The book of Genesis mentions the name YHWH and the culture of the ancient Kushite people. We read the following words in the Book of Genesis: “And Cush begat Nimrod, who became the first great conqueror in history.” the great conqueror (said Gibbor) before YHWH.”
The importance of the association of the name of YHWH with a well-known hero of the ancient Kushitic civilization is not lacking in the context of the opposition to Hamitism of the ancient Semitic culture, as well as the meaning of the identification of the Hamitic-Jebusite King Melchizedek with the Hebrew. “God Most High” (I’m Elyon) is often overlooked. The evidence is that the Semitic culture and civilization matured on the pre-existing culture of the Hamitic culture of the ancient Egyptians, just as the culture of the foreign Germanics was nurtured on the pre-existing culture of the Latin civilization. And just as the change marked the coming of the age of Germanic civilization, so the appearance of Semitic culture witnessed the change that affected the Semitic consciousness and the rise of anti-Hamitic sentiments (thus the plan to kill the Hebrew nation in Canaan would be described as approved by God) .
The common interpretation of the words: “Nimrod was a mighty hunter in the sight of YHWH,” inspires a negative view of some neutral scriptures. The words: “Like Nimrod a mighty plowshare before YHWH,” can be interpreted as praise. Similarly, the proverb can be interpreted to refer to the relationship devoted to God between YHWH and Nimrod (one can say, in this sense, that just as Nebuchadnezzar was a powerful hunter before his god Marduk, so was Nimrod a powerful hunter in the past (his god. YHWH) .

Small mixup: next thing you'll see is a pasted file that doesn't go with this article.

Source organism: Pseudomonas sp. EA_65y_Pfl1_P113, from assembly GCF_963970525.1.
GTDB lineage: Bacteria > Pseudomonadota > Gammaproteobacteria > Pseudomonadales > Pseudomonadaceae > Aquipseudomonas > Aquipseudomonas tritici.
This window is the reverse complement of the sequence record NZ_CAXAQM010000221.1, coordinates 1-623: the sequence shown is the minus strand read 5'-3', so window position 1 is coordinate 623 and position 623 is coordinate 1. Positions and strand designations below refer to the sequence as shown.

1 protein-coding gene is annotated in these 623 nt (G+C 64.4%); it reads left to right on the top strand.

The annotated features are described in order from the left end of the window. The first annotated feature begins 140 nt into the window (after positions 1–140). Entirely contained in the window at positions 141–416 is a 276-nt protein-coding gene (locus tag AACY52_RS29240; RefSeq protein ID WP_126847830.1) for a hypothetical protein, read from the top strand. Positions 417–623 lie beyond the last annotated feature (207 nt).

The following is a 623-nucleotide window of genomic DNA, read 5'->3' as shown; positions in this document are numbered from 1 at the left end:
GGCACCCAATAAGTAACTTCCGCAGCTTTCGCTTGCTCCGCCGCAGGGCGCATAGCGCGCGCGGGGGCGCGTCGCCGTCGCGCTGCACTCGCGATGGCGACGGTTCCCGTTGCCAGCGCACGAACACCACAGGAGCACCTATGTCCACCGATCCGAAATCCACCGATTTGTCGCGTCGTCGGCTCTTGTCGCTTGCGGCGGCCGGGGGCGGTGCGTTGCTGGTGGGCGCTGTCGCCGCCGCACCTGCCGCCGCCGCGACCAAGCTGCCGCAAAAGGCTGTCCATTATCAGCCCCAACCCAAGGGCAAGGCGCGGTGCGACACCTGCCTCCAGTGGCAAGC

The culture of Israel was exposed to a strong Hamitic influence during the four and a half centuries of their residence in Egypt (the Hebrew text places the ancient Egyptians among the “sons of Ham”). The importance of the fact that Moses had a Cushite wife becomes clear when we realize that the Jews got the ritual of circumcision from the Hamitic tradition that practiced circumcision from ancient times. An African scholar, Modupe Oduyoye, has shown in his work, An Afro-Asiatic Interpretation of Genesisa powerful Hamitic concept in the chaotic logic described by the Hebrew writers in the creation story of Genesis.